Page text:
I note in passing that I know of a few service members who had cancer, while they were in the Army. Because of that, they could not take the drugs necessary to prevent shock or infection from sarin gas or other chemical weapons attacks: the cancer and the drugs they used for it lowered their immune system. (The same is true for people who receive organ transplants and take the drugs to prevent rejection, if I am not mistaken). In at least one case, I know the Army chose to retain a Judge Advocate who had been treated for cancer, after he joined the Army. That Soldier could not deploy to a combat zone, at least not in the ’00’s, in Iraq or Afghanistan. If that remains the case, I would ask the DoD to consider treating trans-gender Soldiers who are not deployable in the same way.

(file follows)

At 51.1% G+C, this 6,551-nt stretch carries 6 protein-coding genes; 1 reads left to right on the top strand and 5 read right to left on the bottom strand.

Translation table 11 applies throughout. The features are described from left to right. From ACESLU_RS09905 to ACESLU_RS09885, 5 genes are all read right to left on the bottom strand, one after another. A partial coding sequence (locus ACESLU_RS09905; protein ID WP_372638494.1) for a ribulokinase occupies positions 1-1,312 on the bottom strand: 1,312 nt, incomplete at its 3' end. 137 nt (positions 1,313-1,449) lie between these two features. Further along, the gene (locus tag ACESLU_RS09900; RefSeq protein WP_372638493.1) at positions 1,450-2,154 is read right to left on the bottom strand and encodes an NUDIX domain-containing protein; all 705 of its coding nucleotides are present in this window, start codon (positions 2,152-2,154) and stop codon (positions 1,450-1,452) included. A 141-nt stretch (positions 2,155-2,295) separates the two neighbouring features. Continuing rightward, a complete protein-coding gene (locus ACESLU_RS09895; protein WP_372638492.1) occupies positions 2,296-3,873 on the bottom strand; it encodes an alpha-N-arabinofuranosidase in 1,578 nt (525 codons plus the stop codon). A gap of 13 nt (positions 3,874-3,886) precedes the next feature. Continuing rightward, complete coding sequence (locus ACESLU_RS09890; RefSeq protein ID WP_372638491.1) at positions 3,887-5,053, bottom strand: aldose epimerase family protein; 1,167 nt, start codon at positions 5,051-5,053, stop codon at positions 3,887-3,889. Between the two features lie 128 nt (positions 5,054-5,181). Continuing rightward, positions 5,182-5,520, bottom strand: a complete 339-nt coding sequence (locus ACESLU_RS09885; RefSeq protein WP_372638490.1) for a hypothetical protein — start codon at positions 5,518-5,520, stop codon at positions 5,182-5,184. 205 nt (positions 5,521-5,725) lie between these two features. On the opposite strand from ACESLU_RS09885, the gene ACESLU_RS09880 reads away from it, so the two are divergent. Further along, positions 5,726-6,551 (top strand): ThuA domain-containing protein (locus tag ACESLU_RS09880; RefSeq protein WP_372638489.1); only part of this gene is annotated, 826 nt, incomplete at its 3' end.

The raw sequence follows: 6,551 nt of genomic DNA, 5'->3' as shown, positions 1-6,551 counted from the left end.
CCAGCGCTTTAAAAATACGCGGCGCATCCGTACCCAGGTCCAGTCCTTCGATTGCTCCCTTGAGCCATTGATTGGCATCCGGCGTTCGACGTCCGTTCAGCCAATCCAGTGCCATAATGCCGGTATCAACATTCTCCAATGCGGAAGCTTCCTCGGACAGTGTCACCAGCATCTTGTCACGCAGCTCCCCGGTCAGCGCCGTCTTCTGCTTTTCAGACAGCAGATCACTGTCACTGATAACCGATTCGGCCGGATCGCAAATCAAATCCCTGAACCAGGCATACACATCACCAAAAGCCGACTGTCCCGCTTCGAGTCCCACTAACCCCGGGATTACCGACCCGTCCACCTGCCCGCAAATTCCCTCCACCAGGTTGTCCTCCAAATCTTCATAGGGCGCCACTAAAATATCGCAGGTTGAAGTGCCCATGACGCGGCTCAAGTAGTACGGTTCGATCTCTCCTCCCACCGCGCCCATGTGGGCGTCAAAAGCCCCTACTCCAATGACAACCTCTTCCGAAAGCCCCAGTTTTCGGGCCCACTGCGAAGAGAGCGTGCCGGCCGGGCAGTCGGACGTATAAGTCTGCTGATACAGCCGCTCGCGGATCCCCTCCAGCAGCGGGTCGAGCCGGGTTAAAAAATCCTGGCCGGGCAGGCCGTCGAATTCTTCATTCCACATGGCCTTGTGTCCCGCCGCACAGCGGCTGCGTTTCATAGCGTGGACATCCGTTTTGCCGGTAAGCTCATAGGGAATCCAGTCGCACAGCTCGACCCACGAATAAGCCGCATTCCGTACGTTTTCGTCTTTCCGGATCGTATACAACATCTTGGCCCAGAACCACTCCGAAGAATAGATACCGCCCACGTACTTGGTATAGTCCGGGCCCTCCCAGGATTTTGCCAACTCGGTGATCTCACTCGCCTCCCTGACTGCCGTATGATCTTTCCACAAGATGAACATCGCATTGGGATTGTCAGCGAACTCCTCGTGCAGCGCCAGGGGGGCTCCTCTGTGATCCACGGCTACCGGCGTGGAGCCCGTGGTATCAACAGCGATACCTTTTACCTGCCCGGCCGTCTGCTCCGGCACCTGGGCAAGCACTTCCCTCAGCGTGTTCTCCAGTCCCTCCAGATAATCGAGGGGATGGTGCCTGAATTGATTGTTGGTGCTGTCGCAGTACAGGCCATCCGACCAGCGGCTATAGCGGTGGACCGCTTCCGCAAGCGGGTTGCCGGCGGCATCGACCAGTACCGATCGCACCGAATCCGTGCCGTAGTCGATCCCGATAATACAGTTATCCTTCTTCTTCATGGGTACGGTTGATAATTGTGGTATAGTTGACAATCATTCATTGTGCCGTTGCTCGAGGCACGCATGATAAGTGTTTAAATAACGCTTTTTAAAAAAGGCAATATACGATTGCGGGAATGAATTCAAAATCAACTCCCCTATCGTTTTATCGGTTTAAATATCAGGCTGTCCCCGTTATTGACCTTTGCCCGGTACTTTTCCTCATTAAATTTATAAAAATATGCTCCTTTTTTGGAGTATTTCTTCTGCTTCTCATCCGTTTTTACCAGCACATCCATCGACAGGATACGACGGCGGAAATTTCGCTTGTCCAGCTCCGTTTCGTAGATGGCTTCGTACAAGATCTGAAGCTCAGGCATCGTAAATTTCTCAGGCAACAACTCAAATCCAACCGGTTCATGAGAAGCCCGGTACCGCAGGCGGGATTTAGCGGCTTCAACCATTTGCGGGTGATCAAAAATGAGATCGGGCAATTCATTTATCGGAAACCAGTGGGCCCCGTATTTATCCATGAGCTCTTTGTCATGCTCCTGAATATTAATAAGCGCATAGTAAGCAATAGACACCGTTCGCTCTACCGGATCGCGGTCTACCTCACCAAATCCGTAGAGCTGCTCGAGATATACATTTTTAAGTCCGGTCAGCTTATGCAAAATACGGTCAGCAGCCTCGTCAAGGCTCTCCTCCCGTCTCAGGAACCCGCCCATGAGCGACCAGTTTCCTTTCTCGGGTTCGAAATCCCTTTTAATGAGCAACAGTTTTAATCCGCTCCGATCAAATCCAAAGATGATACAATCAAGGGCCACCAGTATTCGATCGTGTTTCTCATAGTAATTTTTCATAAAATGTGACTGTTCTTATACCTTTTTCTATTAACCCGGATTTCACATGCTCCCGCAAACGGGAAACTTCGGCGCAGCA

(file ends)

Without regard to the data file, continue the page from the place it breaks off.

* * *

    As to costs, like any valid MEDICAL condition, insurance should pay for treatment. In the military, our Tricare insurance (by Humana) pays for various costs including having a child, treating a broken arm, or even treating cancer or HIV/AIDS for the service member, or a dependent. It is the “cost of doing business” like any other employer in America so that we may attract “the best of the best” to serve in difficult situations under sometimes impossible conditions. This is true, especially if the person needing treatment is a dependent – no service member needs to go off to war and spent months, worrying about loved ones at home.

    As taxpayers, we also have the right to demand that Congress set proper work place and employment conditions for our public servants who are – after all – our employees, whether they are civilians or uniformed service members.

    I hope and pray that the military takes a firm hand with this matter and that “a little sky opens up” over the heads of misguided or misinformed individuals who may not understand any of this.

    V/r,

    – Jim Wherry*
    Major, Civil Affairs, U.S. Army Reserve
    and
    civilian Legal Assistance Attorney, U.S. Army

    * Views expressed do not represent those of the Department of Defense, or any component thereof.